[T]he limited-purpose definition poses a serious, indeed an insurmountable, obstacle to subjecting McCarthy to the main coverage of the Act. It says that “for the purpose of section 1692f(6)” a debt collector “also includes” a business, like McCarthy, “the principal purpose of which is the enforcement of security interests. This phrase, particularly the word “also” strongly suggests that one who does no more than enforce security interest does not fall within the scope of the general definition. Otherwise why add this sentence at all? Order, 9.
The court also took notice of the fact that states, like Colorado where Mr. Obduskey lived, likely had their own state foreclosure schemes that provide protections to homeowners. Thus, it would make sense that Congress limited the definition of “debt collector” in an effort to avoid conflicts with the states’ nonjudicial foreclosure schemes.
Finally, the court also took notice of the legislative history of the Act, which showed that when Congress first drafted the bill, Congress considered a version that would have subjected security-interest enforcers to be debt collectors, and a version that would have exempted them. The court reasoned “[g]iven these conflicting proposals, the Act’s present language has all the earmarks of a compromise: The prohibitions contained in §1692f(6) will cover security-interest enforcers, while the other ‘debt collector’ provisions of the Act will not.” Order, 10.
The Court Leaves Some Questions Unresolved
Among the arguments Mr. Obduskey made in support of a broad application of “debt collector” to nonjudicial foreclosure firms, perhaps the most interesting and noteworthy was his argument that even if McCarthy’s efforts to enforce a security interest fall outside of the FDCPA’s broader definition, McCarthy was also engaged in debt collection by sending notices to homeowners, which had an animating purpose of getting them to pay a debt. The court, adopting the Tenth Circuit’s analysis in this case and the Ninth Circuit’s analysis in the Ho v. ReconTrust Co., NA., decision, rejected this line of reasoning, finding:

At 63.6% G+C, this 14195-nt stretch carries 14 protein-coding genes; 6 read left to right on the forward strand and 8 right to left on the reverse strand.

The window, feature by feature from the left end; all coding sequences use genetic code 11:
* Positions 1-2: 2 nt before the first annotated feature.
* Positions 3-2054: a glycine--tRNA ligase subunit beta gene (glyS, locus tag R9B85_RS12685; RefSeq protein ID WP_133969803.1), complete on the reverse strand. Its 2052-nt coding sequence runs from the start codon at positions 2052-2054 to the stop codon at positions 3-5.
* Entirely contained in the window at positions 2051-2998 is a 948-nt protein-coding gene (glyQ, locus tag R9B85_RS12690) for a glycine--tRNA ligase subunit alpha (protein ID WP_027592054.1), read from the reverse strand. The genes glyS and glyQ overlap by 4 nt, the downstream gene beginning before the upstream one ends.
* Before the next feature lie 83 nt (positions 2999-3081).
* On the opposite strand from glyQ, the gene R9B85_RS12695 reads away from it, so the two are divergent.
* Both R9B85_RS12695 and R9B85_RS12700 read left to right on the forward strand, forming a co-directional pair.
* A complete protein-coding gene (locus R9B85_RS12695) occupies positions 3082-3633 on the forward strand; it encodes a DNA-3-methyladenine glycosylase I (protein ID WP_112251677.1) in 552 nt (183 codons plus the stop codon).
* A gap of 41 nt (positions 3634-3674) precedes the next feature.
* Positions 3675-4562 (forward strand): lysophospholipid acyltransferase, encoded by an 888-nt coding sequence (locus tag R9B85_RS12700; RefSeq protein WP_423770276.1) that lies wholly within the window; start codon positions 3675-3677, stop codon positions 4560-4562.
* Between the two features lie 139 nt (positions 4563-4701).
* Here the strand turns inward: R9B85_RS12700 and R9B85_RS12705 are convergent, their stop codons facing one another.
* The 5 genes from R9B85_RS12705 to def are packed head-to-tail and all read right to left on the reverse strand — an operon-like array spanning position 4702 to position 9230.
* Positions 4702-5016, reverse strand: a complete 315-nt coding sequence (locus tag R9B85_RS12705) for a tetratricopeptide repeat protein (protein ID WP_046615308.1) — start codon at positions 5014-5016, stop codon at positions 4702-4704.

[W]e assume that the notices sent by McCarthy were antecedent steps required under state law to enforce a security interest … And because he who wills the ends must will the necessary means, we think the Act’s (partial) exclusion of “the enforcement of security interests” must also exclude the legal means required to do so. Order, 13.
We interpret this to mean that any letter that is mandated by state foreclosure law to be sent to a borrower before the foreclosure is initiated is exempt from the FDCPA. However, firms must be circumspect on this point; letters and communications made outside of the foreclosure process, including perhaps the initial “Dunning” or “demand letter,” could nevertheless fall within the FDCPA’s broader definition of “debt collection.” Unfortunately, the court does not address whether and when such communications fall within the broader definition of the FDCPA, thus leaving open the question of whether communications that are not required by an official state foreclosure process could transform a security-interest enforcer into a debt collector subject to the main protections and obligations under the Act.
Nor does the decision address whether those principally involved in judicial foreclosures—e.g., parties involved in the judicial repossession of a property, which may or may not leave open the possibility of collecting a deficiency judgment—fall within the FDCPA’s broader definition. The court notes that such an issue “is a question we can leave for another day.” Order, 12.
Firms that have a hybrid practice of both nonjudicial and judicial foreclosures, thus may still fall within the FDCPA’s general definition of “debt collector,” and its related requirements. We recommend consulting an attorney in this space to develop appropriate policies and procedures. Moreover, we anxiously await the Bureau of Consumer Financial Protection recently announced planned rulemaking on the FDCPA, which may in turn provide clarity on these issues and ultimately, modernize an Act that effectively regulates an industry as if no change has occurred since the Act was originally adopted more than 40 years ago.